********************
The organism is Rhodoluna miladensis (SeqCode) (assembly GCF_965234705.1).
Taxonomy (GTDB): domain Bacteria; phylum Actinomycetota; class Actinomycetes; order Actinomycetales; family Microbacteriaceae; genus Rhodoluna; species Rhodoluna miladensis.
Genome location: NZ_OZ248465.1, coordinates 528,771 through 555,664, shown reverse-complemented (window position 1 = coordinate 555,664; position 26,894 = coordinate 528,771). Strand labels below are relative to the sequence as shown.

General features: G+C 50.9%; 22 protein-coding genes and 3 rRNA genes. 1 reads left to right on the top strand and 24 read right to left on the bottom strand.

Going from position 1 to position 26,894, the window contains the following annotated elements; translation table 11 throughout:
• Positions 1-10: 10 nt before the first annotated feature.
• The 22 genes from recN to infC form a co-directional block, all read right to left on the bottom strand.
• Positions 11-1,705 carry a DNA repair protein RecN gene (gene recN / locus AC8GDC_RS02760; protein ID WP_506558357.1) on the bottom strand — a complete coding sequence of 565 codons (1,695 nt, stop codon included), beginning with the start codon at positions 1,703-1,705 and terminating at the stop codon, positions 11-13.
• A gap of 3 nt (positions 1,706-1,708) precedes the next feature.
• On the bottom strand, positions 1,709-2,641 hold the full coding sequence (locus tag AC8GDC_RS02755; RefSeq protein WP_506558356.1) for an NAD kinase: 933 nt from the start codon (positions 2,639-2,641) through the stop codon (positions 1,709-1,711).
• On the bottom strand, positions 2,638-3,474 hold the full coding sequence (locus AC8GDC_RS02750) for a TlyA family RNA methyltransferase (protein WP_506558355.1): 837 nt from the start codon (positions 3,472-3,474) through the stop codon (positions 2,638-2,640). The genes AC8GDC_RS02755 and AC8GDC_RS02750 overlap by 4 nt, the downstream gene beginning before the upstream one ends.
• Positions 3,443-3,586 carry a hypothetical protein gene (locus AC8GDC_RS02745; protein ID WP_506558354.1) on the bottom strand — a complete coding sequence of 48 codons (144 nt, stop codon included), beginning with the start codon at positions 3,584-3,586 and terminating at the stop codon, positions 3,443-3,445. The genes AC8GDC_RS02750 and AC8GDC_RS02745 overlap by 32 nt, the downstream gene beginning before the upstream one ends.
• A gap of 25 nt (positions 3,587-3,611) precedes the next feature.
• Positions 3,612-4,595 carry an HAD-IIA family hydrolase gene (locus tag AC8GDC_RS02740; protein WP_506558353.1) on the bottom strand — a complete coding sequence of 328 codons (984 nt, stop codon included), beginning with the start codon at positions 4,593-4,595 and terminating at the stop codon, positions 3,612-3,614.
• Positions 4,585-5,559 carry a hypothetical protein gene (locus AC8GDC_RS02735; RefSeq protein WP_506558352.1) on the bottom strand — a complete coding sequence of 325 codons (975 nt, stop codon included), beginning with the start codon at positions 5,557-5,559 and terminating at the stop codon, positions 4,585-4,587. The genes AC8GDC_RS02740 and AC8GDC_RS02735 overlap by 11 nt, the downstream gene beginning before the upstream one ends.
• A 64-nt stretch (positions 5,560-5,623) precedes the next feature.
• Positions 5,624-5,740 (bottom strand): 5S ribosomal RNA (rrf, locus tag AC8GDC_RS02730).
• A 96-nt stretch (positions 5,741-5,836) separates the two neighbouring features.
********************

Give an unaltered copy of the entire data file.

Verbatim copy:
The organism is Rhodoluna miladensis (SeqCode) (assembly GCF_965234705.1).
Taxonomy (GTDB): domain Bacteria; phylum Actinomycetota; class Actinomycetes; order Actinomycetales; family Microbacteriaceae; genus Rhodoluna; species Rhodoluna miladensis.
Genome location: NZ_OZ248465.1, coordinates 528,771 through 555,664, shown reverse-complemented (window position 1 = coordinate 555,664; position 26,894 = coordinate 528,771). Strand labels below are relative to the sequence as shown.

General features: G+C 50.9%; 22 protein-coding genes and 3 rRNA genes. 1 reads left to right on the top strand and 24 read right to left on the bottom strand.

Going from position 1 to position 26,894, the window contains the following annotated elements; translation table 11 throughout:
• Positions 1-10: 10 nt before the first annotated feature.
• The 22 genes from recN to infC form a co-directional block, all read right to left on the bottom strand.
• Positions 11-1,705 carry a DNA repair protein RecN gene (gene recN / locus AC8GDC_RS02760; protein ID WP_506558357.1) on the bottom strand — a complete coding sequence of 565 codons (1,695 nt, stop codon included), beginning with the start codon at positions 1,703-1,705 and terminating at the stop codon, positions 11-13.
• A gap of 3 nt (positions 1,706-1,708) precedes the next feature.
• On the bottom strand, positions 1,709-2,641 hold the full coding sequence (locus tag AC8GDC_RS02755; RefSeq protein WP_506558356.1) for an NAD kinase: 933 nt from the start codon (positions 2,639-2,641) through the stop codon (positions 1,709-1,711).
• On the bottom strand, positions 2,638-3,474 hold the full coding sequence (locus AC8GDC_RS02750) for a TlyA family RNA methyltransferase (protein WP_506558355.1): 837 nt from the start codon (positions 3,472-3,474) through the stop codon (positions 2,638-2,640). The genes AC8GDC_RS02755 and AC8GDC_RS02750 overlap by 4 nt, the downstream gene beginning before the upstream one ends.
• Positions 3,443-3,586 carry a hypothetical protein gene (locus AC8GDC_RS02745; protein ID WP_506558354.1) on the bottom strand — a complete coding sequence of 48 codons (144 nt, stop codon included), beginning with the start codon at positions 3,584-3,586 and terminating at the stop codon, positions 3,443-3,445. The genes AC8GDC_RS02750 and AC8GDC_RS02745 overlap by 32 nt, the downstream gene beginning before the upstream one ends.
• A gap of 25 nt (positions 3,587-3,611) precedes the next feature.
• Positions 3,612-4,595 carry an HAD-IIA family hydrolase gene (locus tag AC8GDC_RS02740; protein WP_506558353.1) on the bottom strand — a complete coding sequence of 328 codons (984 nt, stop codon included), beginning with the start codon at positions 4,593-4,595 and terminating at the stop codon, positions 3,612-3,614.
• Positions 4,585-5,559 carry a hypothetical protein gene (locus AC8GDC_RS02735; RefSeq protein WP_506558352.1) on the bottom strand — a complete coding sequence of 325 codons (975 nt, stop codon included), beginning with the start codon at positions 5,557-5,559 and terminating at the stop codon, positions 4,585-4,587. The genes AC8GDC_RS02740 and AC8GDC_RS02735 overlap by 11 nt, the downstream gene beginning before the upstream one ends.
• A 64-nt stretch (positions 5,560-5,623) precedes the next feature.
• Positions 5,624-5,740 (bottom strand): 5S ribosomal RNA (rrf, locus tag AC8GDC_RS02730).
• A 96-nt stretch (positions 5,741-5,836) separates the two neighbouring features.